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J Biol Chem. 2005 Jul 22;280(29):27029-34. Epub 2005 May 23.

Periplasmic protein HdeA exhibits chaperone-like activity exclusively within stomach pH range by transforming into disordered conformation.

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The National Laboratory of Protein Engineering and Plant Genetic Engineering, College of Life Sciences and College of Chemistry and Molecular Engineering, Peking University, Beijing 100871.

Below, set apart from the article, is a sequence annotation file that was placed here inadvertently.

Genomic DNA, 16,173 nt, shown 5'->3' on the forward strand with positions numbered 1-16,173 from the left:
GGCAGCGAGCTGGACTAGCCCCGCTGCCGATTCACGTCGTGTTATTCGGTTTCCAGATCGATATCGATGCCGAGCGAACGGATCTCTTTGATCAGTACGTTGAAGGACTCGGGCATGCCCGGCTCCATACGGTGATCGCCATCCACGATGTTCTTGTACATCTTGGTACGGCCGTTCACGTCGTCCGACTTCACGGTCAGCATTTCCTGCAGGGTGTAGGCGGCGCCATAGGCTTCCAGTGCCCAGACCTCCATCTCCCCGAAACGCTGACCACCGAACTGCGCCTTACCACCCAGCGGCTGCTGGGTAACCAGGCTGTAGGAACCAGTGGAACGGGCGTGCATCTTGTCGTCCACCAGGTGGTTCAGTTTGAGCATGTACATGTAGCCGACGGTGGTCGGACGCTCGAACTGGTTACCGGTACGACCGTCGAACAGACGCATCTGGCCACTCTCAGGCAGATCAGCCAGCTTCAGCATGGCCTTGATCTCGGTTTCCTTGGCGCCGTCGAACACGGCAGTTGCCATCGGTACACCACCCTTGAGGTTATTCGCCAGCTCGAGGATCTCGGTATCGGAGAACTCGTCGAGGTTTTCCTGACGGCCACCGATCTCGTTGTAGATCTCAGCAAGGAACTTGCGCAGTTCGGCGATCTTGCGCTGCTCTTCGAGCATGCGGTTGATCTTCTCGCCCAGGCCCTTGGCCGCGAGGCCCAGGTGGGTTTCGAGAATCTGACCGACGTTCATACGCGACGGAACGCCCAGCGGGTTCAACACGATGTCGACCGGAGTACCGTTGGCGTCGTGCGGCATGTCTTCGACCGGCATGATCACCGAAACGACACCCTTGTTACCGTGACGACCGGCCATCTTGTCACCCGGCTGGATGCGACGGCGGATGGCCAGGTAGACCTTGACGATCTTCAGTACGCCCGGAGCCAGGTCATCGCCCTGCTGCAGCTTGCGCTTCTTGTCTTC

The extremely acidic environment of the mammalian stomach, with a pH range usually between 1 and 3, represents a stressful challenge for enteric pathogenic bacteria such as Escherichia coli before they enter into the intestine. The hdeA gene of E. coli was found to be acid inducible and was revealed by genetic studies to be important for the acid survival of the strain. This study was performed in an attempt to characterize the mechanism of the activity of the HdeA protein. Our data provided in this report strongly suggest that HdeA employs a novel strategy to modulate its chaperone activity: it possesses an ordered conformation that is unable to bind denatured substrate proteins under normal physiological conditions (i.e. at neutral pH) and transforms into a globally disordered conformation that is able to bind substrate proteins under stress conditions (i.e. at a pH below 3). Furthermore, our data indicate that HdeA exposes hydrophobic surfaces that appear to be involved in the binding of denatured substrate proteins at extremely low pH values. In light of our observations, models are proposed to explain the action of HdeA in both a physiological and a molecular context.

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